Wednesday marked another chaotic swing for global energy markets as prices in Europe slid from astronomical highs to finish lower on the day and liquefied natural gas (LNG) spot prices in Asia were assessed at a record of nearly $60/MMBtu.
In Europe this week, wrangling has continued over how to best regulate the start-up of Nord Stream 2 (NS2), five nations called for an investigation into the natural gas market and European Energy Commissioner Kadri Simson said she would introduce reforms by the end of the year to stave off similar volatility in the future.
British and Dutch futures fell about $3 each day/day to settle near $37/MMBtu, but touched intraday highs of roughly $55 each. In Asia, Japan-Korea Marker prices for November were assessed at $56.326/MMBtu. Meanwhile, in the United States, gains were pared Wednesday as Henry Hub followed European benchmarks lower and forecasts for October have proved exceptionally mild.
For now, the market feels “panic driven,” said LNG broker Melissa Lindsay. “But the spike last year justifies the higher risk premium people could pay for cover this winter,” she said of previous records that were set last January, when LNG cargoes were in short supply during a historic cold snap.
Lindsay, who also owns the online LNG trading platform Emstream, told NGI that prices in Europe and Asia are so high that “we have clients unsure whether we are talking in cents or dollars when discussing discounts and premiums” for cargoes.
European storage inventories are at about 76% of capacity, well below the 10-year average, but at a level to sustain the continent throughout this winter, Simson told the European Union parliament in an address Wednesday.
Simson pushed for more renewable energy production as a long-term salve for the energy crunch. Her remarks stood in sharp contrast to emerging claims that countries throughout Europe and elsewhere are failing to invest adequately in fossil fuels as the energy transition unfolds. In the near-term, she said the bloc must do what it can to support citizens most impacted by the sharp spike in prices.
“This price shock cannot be underestimated,” Simson said in prepared remarks. “It is hurting our citizens and in particular the most vulnerable households, weakening competitiveness and adding to inflationary pressure. If left unchecked, it risks compromising Europe’s recovery as it takes hold.”
Europe and Asia have been locked in a fierce competition for LNG cargoes in a bid to restock ahead of the colder months. Coal, wind generation and hydropower have also been in short supply across Europe and elsewhere. German utility Steag GmbH temporarily shuttered a coal plant this week due to a lack of supplies, signaling that gas-to-coal switching has been difficult. Carbon prices have also jumped sharply in Europe as the continent has burned more energy-intensive fuels amid an economic rebound from Covid-19.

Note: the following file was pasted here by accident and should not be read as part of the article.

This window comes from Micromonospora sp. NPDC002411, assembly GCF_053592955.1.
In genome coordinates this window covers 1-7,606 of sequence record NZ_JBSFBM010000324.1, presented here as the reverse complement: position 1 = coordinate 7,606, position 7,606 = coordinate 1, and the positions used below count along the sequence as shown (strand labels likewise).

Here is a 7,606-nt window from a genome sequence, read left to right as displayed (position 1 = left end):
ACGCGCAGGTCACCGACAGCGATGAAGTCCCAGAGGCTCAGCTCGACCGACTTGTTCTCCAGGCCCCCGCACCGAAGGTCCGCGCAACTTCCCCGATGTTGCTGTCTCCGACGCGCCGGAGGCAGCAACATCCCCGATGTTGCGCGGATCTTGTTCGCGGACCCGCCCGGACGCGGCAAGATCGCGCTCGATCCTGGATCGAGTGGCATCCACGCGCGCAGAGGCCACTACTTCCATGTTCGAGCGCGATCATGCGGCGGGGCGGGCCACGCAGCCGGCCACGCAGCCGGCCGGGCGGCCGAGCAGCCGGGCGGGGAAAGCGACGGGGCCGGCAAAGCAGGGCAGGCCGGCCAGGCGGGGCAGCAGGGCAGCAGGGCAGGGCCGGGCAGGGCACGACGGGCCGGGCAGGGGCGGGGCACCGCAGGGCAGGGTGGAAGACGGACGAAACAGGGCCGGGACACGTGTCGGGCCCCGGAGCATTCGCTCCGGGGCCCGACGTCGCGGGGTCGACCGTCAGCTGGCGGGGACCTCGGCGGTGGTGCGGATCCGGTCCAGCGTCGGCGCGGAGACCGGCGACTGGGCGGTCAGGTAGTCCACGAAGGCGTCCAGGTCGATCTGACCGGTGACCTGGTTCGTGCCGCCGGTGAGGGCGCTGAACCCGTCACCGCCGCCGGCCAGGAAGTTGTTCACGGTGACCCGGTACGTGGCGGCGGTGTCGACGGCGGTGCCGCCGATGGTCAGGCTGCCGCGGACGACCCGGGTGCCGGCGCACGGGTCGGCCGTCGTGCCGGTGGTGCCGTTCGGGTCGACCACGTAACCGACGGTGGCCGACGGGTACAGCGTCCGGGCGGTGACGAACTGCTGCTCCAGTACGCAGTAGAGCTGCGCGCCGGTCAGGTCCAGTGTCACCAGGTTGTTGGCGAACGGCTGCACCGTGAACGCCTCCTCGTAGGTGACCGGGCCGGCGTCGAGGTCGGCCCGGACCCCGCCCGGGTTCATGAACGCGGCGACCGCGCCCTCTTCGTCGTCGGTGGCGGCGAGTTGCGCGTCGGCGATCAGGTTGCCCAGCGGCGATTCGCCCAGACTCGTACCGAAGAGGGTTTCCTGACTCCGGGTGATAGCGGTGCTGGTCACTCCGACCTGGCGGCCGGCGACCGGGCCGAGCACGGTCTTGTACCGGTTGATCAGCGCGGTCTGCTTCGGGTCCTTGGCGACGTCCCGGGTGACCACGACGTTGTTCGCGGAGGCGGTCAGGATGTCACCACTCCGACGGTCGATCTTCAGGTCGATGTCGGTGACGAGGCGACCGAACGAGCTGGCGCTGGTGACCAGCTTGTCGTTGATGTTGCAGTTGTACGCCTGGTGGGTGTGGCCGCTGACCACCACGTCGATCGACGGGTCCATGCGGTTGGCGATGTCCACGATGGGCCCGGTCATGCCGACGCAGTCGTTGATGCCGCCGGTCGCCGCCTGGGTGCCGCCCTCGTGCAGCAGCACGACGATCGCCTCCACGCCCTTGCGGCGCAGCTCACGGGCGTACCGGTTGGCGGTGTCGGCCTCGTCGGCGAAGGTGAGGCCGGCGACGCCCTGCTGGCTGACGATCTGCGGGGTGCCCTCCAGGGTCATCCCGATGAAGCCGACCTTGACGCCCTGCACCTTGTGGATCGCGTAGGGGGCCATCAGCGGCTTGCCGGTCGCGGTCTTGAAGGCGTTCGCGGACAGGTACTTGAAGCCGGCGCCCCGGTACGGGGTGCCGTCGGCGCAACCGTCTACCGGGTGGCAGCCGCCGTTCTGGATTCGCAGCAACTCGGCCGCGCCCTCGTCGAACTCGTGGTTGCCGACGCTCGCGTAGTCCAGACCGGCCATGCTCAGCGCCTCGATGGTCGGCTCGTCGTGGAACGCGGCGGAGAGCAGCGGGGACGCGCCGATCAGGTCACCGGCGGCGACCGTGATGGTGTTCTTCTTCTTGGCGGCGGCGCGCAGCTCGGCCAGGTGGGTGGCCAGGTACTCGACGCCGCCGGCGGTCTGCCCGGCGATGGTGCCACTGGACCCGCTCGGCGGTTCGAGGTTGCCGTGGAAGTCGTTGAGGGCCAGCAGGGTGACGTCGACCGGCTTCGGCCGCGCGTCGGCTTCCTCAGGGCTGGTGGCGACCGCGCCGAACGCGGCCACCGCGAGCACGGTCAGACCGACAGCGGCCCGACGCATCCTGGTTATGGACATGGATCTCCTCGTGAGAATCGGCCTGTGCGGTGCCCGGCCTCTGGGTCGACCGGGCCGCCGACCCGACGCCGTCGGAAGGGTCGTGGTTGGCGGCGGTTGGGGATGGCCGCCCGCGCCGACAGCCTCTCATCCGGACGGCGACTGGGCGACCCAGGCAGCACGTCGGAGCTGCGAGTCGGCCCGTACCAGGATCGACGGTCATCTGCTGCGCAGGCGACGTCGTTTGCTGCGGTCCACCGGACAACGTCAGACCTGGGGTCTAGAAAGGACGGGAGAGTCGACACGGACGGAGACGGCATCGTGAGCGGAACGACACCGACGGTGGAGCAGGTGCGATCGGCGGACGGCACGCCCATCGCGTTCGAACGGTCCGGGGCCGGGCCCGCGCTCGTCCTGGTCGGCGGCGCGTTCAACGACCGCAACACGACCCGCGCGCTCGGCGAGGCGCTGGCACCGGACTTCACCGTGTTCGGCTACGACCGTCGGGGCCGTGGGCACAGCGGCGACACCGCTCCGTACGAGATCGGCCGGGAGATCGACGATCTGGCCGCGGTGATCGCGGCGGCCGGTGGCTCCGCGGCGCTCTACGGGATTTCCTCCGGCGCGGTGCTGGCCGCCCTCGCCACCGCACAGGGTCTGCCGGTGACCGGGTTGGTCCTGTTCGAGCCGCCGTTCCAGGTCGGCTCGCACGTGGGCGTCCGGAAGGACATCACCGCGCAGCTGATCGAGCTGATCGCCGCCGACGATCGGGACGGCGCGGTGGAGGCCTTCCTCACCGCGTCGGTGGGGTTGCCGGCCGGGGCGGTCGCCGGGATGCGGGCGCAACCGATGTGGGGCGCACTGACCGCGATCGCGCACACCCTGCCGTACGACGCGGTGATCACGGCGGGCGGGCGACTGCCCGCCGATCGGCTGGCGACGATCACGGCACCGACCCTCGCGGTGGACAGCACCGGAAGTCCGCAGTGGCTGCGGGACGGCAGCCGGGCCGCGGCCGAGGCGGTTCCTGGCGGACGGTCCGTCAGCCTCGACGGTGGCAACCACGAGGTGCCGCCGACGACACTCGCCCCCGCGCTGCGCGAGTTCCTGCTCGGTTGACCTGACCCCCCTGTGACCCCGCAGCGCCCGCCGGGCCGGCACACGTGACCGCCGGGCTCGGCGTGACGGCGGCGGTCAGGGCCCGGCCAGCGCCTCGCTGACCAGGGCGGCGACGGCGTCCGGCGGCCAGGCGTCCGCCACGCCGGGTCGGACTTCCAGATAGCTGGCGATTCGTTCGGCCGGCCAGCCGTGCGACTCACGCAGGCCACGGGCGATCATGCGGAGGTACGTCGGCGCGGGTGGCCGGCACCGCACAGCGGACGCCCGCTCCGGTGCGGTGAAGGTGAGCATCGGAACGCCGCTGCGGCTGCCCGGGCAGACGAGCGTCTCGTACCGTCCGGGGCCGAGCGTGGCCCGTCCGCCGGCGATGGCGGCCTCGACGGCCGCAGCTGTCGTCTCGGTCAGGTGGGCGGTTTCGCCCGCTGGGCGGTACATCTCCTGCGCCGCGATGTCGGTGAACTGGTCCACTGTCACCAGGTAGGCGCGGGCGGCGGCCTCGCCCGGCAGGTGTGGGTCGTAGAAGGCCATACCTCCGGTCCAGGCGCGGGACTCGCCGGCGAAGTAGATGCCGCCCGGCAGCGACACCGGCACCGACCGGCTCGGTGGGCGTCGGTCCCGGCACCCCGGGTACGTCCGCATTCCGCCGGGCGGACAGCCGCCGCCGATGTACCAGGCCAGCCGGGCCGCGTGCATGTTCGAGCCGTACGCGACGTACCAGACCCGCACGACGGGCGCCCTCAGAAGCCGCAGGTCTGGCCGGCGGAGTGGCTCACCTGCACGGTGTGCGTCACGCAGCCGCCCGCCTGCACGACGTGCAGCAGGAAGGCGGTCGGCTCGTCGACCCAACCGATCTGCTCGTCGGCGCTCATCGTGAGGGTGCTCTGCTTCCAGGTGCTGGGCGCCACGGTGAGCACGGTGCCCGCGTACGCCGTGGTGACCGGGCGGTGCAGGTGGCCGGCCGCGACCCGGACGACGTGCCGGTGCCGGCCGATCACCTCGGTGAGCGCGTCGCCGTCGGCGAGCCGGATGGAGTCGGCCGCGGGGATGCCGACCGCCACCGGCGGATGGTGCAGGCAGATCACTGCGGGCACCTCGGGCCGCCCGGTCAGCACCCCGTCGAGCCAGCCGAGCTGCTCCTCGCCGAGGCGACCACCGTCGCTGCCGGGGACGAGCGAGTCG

Will Natural Gas Prices Go Higher?
Fears of energy shortages this winter continue to pervade the market.
“If it ends up being a colder-than-normal winter, things will get even worse as demand from the residential sector will increase further,” said Rystad Energy’s Carlos Torres-Diaz, head of gas and power markets. “If this happens, probably European governments will have to restrict the use of natural gas from the industrial sector to ensure enough supplies to the residential sector.”
He told NGI that since the ceiling set by oil-indexed prices was left behind weeks ago, maximum LNG prices “will be set by the willingness of LNG buyers to pay.” LNG on the spot market is more than double the cost of crude-linked supplies at current prices, according to NGI data.
“We are currently living in exceptional circumstances because the world gas market has never been in a situation where Asia and Europe were obliged to compete fiercely for the marginal LNG cargo available,” said analysts at Engie EnergyScan in a note to clients on Wednesday.
The rally has proved a boon for U.S. LNG exporters, with netbacks from Asia and Europe to the Gulf Coast at nearly $40/MMBtu through the winter months, according to NGI data.
Linepack has started on NS2, considered a critical link to move more natural gas from Russia to Europe. But regulatory hurdles remain, including an EU requirement that ownership of transmission assets and natural gas supplies be separate. Gazprom PJSC has challenged the rule in an appeal that was allowed to move forward by the EU Court of Justice Wednesday. It could ultimately take months to certify that the system complies with the rule.
But the 5.3 Bcf/d NS2 also faces political resistance. Rather than pushing to jumpstart commercial operations on the system at a time when the continent is short gas, a group of European lawmakers in parliament this week pushed the bloc’s executive branch to make sure the pipeline fully complies with all applicable laws, citing concerns over energy security.
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